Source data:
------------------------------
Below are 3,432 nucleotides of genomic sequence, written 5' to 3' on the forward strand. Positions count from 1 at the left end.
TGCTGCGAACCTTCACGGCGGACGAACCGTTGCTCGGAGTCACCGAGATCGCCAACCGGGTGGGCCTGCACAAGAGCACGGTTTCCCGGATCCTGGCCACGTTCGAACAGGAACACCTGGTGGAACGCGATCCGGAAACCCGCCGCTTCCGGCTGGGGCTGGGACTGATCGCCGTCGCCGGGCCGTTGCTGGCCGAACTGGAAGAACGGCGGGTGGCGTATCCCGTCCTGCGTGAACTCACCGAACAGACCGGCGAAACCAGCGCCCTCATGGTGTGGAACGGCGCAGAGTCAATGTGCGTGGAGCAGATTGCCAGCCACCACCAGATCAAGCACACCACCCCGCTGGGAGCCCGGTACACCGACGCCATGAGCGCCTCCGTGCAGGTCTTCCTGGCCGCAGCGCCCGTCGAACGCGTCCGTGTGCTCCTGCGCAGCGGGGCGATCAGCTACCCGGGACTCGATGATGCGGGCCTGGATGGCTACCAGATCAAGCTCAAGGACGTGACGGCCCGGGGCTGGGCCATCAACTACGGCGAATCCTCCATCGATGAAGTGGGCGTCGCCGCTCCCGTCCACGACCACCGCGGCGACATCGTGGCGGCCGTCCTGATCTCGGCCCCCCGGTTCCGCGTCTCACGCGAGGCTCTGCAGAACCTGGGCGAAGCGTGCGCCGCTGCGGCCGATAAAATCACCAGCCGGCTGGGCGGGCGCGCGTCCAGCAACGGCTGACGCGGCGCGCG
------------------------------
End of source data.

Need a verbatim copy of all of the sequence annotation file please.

Below are 3,432 nucleotides of genomic sequence, written 5' to 3' on the forward strand. Positions count from 1 at the left end.
TGCTGCGAACCTTCACGGCGGACGAACCGTTGCTCGGAGTCACCGAGATCGCCAACCGGGTGGGCCTGCACAAGAGCACGGTTTCCCGGATCCTGGCCACGTTCGAACAGGAACACCTGGTGGAACGCGATCCGGAAACCCGCCGCTTCCGGCTGGGGCTGGGACTGATCGCCGTCGCCGGGCCGTTGCTGGCCGAACTGGAAGAACGGCGGGTGGCGTATCCCGTCCTGCGTGAACTCACCGAACAGACCGGCGAAACCAGCGCCCTCATGGTGTGGAACGGCGCAGAGTCAATGTGCGTGGAGCAGATTGCCAGCCACCACCAGATCAAGCACACCACCCCGCTGGGAGCCCGGTACACCGACGCCATGAGCGCCTCCGTGCAGGTCTTCCTGGCCGCAGCGCCCGTCGAACGCGTCCGTGTGCTCCTGCGCAGCGGGGCGATCAGCTACCCGGGACTCGATGATGCGGGCCTGGATGGCTACCAGATCAAGCTCAAGGACGTGACGGCCCGGGGCTGGGCCATCAACTACGGCGAATCCTCCATCGATGAAGTGGGCGTCGCCGCTCCCGTCCACGACCACCGCGGCGACATCGTGGCGGCCGTCCTGATCTCGGCCCCCCGGTTCCGCGTCTCACGCGAGGCTCTGCAGAACCTGGGCGAAGCGTGCGCCGCTGCGGCCGATAAAATCACCAGCCGGCTGGGCGGGCGCGCGTCCAGCAACGGCTGACGCGGCGCGCG